Saturday, November 8, 2008
Several of my friends were depressed after election day. Not because Obama won, but because Proposition 8, and several other anti-gay measures around the country, passed.
Proposition 8, which amends the California state constitution to ban gay marriage, is a hideous law -- as are the similar laws in Florida, Arkansas and Arizona. They're founded on misinformation and, deep down, fear. (And despite what anyone says, I think they're positively anti-Christian. Jesus would never back Proposition 8, or any other law that reinforces discrimination and isolation.)
I was a bit surprised Proposition 8 managed to pass, given California's generally more progressive population. But I have friends in California who told me about the ads that aired there, which were full of lies about what allowing gay marriage would do. (I'm not at all surprised the measures passed in the other states.)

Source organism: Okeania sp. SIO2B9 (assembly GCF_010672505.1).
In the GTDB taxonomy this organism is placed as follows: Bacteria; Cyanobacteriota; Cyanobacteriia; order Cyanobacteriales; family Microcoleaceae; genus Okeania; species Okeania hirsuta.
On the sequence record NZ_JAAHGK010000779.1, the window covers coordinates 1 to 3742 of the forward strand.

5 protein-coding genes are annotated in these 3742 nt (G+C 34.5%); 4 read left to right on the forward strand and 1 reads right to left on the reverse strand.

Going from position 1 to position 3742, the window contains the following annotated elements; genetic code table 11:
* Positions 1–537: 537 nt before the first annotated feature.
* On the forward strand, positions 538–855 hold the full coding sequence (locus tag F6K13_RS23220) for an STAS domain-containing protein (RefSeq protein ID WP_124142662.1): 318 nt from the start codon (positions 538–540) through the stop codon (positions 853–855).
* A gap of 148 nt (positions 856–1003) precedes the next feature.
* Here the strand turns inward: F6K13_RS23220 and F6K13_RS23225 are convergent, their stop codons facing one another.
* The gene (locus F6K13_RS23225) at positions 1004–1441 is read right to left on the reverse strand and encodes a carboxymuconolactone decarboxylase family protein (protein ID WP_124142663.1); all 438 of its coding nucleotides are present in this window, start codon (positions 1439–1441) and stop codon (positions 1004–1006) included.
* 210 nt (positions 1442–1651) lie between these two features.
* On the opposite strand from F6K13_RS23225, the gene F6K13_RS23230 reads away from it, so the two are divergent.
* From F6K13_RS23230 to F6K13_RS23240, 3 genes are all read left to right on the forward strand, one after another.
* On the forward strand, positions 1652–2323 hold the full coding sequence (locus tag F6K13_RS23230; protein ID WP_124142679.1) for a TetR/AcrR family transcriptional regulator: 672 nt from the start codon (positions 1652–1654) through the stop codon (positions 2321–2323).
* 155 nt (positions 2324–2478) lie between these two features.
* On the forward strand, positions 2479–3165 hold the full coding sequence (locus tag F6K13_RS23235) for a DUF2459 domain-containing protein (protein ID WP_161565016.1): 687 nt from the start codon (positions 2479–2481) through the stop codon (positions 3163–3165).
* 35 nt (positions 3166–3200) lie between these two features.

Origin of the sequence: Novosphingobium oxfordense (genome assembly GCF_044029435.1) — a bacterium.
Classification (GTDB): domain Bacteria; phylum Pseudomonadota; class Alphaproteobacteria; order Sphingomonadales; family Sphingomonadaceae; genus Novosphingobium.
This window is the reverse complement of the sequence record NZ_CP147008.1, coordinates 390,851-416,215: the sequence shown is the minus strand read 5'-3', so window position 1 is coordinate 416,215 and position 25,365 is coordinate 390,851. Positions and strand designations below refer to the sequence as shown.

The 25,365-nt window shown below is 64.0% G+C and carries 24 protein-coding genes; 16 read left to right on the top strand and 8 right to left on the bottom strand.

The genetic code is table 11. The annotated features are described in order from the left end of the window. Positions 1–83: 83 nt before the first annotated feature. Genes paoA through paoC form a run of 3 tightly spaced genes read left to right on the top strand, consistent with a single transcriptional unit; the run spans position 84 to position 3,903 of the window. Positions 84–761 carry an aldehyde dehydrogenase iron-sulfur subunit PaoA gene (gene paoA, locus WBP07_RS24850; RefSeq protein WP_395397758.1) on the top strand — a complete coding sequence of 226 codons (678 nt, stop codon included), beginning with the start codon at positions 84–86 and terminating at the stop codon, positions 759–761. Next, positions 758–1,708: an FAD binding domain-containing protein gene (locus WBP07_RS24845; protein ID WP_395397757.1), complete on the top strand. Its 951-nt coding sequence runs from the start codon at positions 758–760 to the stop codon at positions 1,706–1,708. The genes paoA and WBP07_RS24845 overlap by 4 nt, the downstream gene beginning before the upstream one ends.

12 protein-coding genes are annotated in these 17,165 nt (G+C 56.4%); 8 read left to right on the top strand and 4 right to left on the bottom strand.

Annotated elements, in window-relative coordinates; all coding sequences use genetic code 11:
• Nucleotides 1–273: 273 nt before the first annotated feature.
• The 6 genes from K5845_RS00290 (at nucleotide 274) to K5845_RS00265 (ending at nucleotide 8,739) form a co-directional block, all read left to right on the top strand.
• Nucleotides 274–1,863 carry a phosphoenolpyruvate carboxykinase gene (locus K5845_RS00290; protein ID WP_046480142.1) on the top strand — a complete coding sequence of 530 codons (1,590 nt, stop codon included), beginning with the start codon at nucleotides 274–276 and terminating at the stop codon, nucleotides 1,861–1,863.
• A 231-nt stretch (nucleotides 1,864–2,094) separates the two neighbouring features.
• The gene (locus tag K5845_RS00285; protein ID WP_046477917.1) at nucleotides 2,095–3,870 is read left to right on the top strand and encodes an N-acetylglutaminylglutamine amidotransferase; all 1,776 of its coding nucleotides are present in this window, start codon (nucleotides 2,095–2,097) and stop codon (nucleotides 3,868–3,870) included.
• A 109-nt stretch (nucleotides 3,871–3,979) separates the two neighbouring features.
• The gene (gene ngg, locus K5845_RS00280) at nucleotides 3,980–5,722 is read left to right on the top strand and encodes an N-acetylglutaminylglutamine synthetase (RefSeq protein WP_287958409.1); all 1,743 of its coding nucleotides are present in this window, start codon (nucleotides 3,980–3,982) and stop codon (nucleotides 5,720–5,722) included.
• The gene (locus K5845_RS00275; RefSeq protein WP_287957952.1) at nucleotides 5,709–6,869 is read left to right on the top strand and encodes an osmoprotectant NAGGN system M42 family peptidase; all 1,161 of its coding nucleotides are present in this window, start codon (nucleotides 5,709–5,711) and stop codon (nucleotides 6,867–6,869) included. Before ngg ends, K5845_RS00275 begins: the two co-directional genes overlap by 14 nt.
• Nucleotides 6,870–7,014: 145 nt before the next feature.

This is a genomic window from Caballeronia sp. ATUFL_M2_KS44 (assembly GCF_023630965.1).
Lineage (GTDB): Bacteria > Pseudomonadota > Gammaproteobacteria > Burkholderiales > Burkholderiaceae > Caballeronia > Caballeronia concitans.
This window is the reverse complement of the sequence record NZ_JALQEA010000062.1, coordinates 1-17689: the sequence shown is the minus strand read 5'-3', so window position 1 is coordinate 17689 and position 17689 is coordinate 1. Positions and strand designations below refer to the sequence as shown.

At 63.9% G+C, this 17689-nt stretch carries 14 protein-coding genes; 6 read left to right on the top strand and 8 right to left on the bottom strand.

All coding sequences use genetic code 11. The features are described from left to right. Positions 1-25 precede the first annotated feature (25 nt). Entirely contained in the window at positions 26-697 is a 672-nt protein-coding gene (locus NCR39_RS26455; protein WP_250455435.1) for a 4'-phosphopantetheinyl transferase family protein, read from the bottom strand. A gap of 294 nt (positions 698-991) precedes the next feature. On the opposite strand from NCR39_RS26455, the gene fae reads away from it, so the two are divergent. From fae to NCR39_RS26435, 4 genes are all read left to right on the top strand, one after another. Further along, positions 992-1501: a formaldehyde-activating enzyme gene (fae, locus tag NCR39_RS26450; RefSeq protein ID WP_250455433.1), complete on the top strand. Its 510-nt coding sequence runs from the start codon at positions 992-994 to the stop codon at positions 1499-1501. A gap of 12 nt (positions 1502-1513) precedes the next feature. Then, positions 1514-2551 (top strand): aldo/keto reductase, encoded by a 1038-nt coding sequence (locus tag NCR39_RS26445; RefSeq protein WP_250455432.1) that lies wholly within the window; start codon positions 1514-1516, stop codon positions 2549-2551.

Why are we allowing people to vote on a minority group's civil rights? That's a good question, and one the courts must continue to address. But overall, this is a reminder that, for whatever reason, our society is just not "there" yet on gay marriage.
Change takes a long time. Look at it this way -- the fact that we're discussing state-sanctioned gay marriage is an immense step forward from where we were even ten years ago. We have civil unions in some states, which are not a bad option if truly legally equal to marriage. It's "separate but equal," but it's a start.
My main concern is that gays and lesbians have the same legal rights that marriage provides. I don't care whether it's called marriage or not. If civil unions aren't truly equal, we should push to make them so, and continue to work toward the eventual goal of marriage.
But rather than despair over this week's setback, let's look at ways to move ahead incrementally, and realize that each generation is more accepting and gay marriage WILL one day be the norm.
(Photo: Sidewalk art near the Museum of Fine Arts, Boston, Mass., Oct 2008)